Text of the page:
What is MTG?
MTG is the Musical Theater Guild at MIT. It is a student run organization that puts on four musical productions each year. You can read more about MTG at http://web.mit.edu/mtg/www/AboutMTG.html
MTG has a proud tradition of producing works created by MIT students and other members of the MIT community, continuing the “Tech Show” tradition that began in 1899. You can read more about Tech Shows at http://web.mit.edu/mtg/www/TS-History.html.
Where did the idea for the show come from?
The show came out of a one-off comment dRachel made after a performance of the MTG IAP (that’s like a winter break) show, a steam-punk version of “Jekyll and Hyde” : “Wouldn’t it be cool if there were a musical about MIT?” She happened to be near Julie, who commented, “I’ve always wanted to write a musical…” From there, the conversation grew from just a crazy idea to a this-is-actually-going-to-happen crazy idea.
How did the writing process get started?
The writing process actually began with lengthy discussions about plot and characters. We spent hours trying to flesh out each person (and inhuman-creature). A lot of the characters ended up changing as the process went on, of course, but the process helped us get oriented with the world we were going to create.
As we discussed, since nothing was nailed down yet, if anyone had an idea, we would write it down — we dealt with the organization later and any idea was a good idea.
In terms of the actual writing, we wrote what we knew first: the last line, the beginning, a scene in the middle, an idea for a song here or there. Then we went on to fill in the blanks.
Which came first, music or lyrics?
We found that there was no single pattern to how the songs were written… sometimes we started with music, and sometimes with lyrics, but every song went back and forth between music and lyrics.
What was your writing process?
Our writing process can be summed up in one word: “vomit.” Vomiting is a writing technique in which the writer spills out as much content as possible, all internal filters turned off, and then goes back to clean up and pick out the gems. This allowed us to produce more content in the hopes of coming across something we really liked. We had these vomit-writing sessions about once or twice a week before producing the first draft, and then spent nearly every night over the summer doing some sort of vomiting or revising.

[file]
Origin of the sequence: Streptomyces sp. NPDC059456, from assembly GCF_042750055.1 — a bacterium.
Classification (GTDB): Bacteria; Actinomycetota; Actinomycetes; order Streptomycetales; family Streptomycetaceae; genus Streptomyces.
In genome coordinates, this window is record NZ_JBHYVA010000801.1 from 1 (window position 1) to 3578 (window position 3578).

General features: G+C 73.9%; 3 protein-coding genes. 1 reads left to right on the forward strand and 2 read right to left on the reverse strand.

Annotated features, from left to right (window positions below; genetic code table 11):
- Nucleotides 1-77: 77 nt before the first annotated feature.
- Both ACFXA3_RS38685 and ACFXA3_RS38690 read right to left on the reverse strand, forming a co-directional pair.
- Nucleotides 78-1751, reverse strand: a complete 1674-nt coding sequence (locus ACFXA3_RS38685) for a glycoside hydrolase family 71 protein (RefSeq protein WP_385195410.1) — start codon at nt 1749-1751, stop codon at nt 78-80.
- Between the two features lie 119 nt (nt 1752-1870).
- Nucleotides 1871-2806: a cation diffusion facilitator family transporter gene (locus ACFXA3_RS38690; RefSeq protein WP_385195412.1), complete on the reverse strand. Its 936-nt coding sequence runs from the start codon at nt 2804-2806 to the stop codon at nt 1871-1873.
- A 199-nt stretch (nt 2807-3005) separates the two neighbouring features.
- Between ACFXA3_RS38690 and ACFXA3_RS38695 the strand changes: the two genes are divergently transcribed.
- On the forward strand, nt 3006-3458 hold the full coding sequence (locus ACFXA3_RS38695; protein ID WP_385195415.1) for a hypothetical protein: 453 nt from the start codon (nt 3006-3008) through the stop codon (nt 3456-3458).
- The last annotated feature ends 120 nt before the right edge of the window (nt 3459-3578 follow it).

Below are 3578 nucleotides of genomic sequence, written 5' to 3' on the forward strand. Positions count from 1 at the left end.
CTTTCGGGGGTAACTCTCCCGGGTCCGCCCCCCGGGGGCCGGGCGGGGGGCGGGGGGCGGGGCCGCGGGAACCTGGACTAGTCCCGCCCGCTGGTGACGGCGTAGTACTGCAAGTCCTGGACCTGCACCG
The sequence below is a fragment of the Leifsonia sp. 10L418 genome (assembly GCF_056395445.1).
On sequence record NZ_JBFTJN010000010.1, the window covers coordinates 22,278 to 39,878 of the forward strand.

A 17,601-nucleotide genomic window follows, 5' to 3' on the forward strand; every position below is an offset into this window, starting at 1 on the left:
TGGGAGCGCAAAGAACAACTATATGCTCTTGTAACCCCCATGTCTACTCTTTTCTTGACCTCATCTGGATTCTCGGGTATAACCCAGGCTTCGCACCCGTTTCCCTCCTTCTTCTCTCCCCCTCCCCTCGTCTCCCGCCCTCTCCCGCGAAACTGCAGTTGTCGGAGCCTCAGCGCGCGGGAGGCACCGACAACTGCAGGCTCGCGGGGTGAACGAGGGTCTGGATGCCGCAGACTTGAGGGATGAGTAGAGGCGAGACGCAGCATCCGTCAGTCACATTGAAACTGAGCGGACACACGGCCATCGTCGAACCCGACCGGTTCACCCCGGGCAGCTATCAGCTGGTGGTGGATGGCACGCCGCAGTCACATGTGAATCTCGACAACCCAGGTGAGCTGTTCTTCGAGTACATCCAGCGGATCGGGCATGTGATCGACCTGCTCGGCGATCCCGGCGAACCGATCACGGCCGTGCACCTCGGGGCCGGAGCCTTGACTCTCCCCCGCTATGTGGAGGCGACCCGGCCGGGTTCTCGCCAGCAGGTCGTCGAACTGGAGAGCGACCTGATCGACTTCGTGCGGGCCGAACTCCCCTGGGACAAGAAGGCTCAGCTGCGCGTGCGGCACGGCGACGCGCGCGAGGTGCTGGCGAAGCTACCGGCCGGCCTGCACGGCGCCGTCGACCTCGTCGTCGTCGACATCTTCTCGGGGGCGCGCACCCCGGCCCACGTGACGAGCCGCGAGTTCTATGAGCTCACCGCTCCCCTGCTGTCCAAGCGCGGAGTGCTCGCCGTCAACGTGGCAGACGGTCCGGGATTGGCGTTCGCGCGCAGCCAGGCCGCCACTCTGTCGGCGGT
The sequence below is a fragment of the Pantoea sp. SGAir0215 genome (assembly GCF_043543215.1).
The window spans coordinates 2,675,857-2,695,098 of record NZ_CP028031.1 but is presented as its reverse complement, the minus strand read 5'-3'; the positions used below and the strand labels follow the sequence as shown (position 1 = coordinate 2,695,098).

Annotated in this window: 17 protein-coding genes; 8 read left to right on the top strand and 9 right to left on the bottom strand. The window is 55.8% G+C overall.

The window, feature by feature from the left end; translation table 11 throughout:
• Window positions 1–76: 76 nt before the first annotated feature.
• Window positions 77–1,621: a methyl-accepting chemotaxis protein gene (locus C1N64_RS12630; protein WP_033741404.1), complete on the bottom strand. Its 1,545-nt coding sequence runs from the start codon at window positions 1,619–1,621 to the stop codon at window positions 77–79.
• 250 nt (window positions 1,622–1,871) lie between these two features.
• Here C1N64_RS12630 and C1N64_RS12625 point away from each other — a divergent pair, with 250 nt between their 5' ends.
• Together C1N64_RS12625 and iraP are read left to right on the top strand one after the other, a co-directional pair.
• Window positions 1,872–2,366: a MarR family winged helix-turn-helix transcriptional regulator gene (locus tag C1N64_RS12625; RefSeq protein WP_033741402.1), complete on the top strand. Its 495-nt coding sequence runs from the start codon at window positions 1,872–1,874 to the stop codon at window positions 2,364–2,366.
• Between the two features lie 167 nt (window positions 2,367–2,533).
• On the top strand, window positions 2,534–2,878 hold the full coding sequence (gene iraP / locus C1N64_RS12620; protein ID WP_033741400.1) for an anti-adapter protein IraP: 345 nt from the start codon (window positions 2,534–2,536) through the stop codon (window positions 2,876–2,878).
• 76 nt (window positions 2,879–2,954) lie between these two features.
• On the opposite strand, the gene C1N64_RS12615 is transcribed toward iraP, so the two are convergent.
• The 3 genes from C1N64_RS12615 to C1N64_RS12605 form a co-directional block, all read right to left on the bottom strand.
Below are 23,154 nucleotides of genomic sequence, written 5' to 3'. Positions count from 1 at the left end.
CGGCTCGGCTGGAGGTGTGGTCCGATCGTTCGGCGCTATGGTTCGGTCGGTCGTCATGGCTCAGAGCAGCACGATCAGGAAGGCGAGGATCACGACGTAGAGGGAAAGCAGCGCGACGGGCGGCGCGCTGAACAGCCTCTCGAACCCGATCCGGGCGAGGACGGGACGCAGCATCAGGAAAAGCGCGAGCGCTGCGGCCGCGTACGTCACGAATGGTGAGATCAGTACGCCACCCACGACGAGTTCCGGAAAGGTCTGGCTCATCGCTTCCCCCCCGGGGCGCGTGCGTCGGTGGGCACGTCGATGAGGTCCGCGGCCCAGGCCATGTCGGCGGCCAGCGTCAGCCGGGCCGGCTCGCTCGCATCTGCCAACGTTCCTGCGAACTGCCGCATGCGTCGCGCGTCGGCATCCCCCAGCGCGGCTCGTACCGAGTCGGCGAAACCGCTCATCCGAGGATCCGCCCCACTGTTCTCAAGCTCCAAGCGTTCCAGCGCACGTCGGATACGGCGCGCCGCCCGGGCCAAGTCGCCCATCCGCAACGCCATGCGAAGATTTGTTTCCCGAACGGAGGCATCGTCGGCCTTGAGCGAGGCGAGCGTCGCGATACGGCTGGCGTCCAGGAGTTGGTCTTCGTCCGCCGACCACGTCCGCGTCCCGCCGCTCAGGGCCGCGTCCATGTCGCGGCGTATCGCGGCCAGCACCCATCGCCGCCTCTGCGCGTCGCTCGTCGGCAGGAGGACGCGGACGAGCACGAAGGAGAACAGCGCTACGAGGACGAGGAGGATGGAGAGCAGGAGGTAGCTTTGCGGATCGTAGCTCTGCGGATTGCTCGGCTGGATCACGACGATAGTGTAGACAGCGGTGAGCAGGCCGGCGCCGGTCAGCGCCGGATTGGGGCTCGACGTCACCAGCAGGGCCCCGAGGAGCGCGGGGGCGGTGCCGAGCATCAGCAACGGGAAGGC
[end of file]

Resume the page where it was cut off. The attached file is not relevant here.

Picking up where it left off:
Our writing was also collaborative — we used Google docs to compose the script and we used a highlighting system to tell our writing apart. Whenever we wrote, we would highlight our writing in our color, and when a section was deemed acceptable by all, we would “white it” (remove the highlighting). We also were very careful to never delete anything. Instead of deleting, we “redded” pieces of the script. Then we would make a new draft with the red removed, keeping an old version just in case. There are about 24 numbered versions of the script, though there are also some numbers between (5.5, 7.23, etc), many of which are divided into acts, not to mention the various drafts we made of particular scenes or bits of lyrics that gave us trouble. Total, we easily have order 10^2 Google docs floating around.
In order to test the effectiveness of our script, we often read aloud portions of the script to each other, being sure that no one writer read too many times for the same character (though each of us did have our own particular favorites to read). We also had workshop readings of the script, after which we asked for feedback from the audience. Having “fresh eyes” on the script was invaluable, and the feedback from these workshops was a critical component of evolving the script to the quality of storytelling that we wanted.
What was the most ridiculous scene or song that never made it to the final draft?
In a very, very early draft of the script, we had a scene where the hackers were just hanging around causally in a dorm space. Some of this dialog inspired character traits and conversations that are shown in the final script (right before and after Our Target: the Dome). Kepler, the traitorous upperclassmen, was a complete lady killer (I’ll you decide if this is still true).
We also had a super crufty (old alum) character with the nick-name “Aesop, the fabled” who helped Billy in a time of need. This character became combined with another character in later drafts of the script.
What was the most ridiculous scene or song that made it to the final draft?
We’ll let you judge for yourself. (I think you will find that you have a lot to choose from)
You guys wrote an entire musical while studying at MIT: Are you insane?
Possibly, but such a thing is not entirely unheard of. MTG was formed in part from Tech Show, an organization that did a yearly student-produced musical. Often, these were also student-written shows. Nowadays, we’re not crazy enough to do this every year, but original shows do get done occasionally.
What were some of your favorite or most often used inspirations?
We drew inspiration for the show by both listening to shows we loved and shows we hated. It was important to identify why we liked the shows we did, what worked well, and what we disliked about the shows we disliked. Admittedly no show was perfect, and we were able to find things we liked in shows we hated. Below are just a few of the shows we used for inspiration, these are some of our favorites/ shows we feel reflect the flavor of what we’ve produced:
Bare: A Pop Opera
The Book of Mormon
Children of Eden
Dirty Rotten Scoundrels
Into the Woods
Jekyll and Hyde (Broadway, concept album, and resurrection)
Jesus Christ Superstar
The Nightmare Before Christmas
Scott Pilgrim (comic series)
[title of show]
West Side Story
2010: Our Hideous Future
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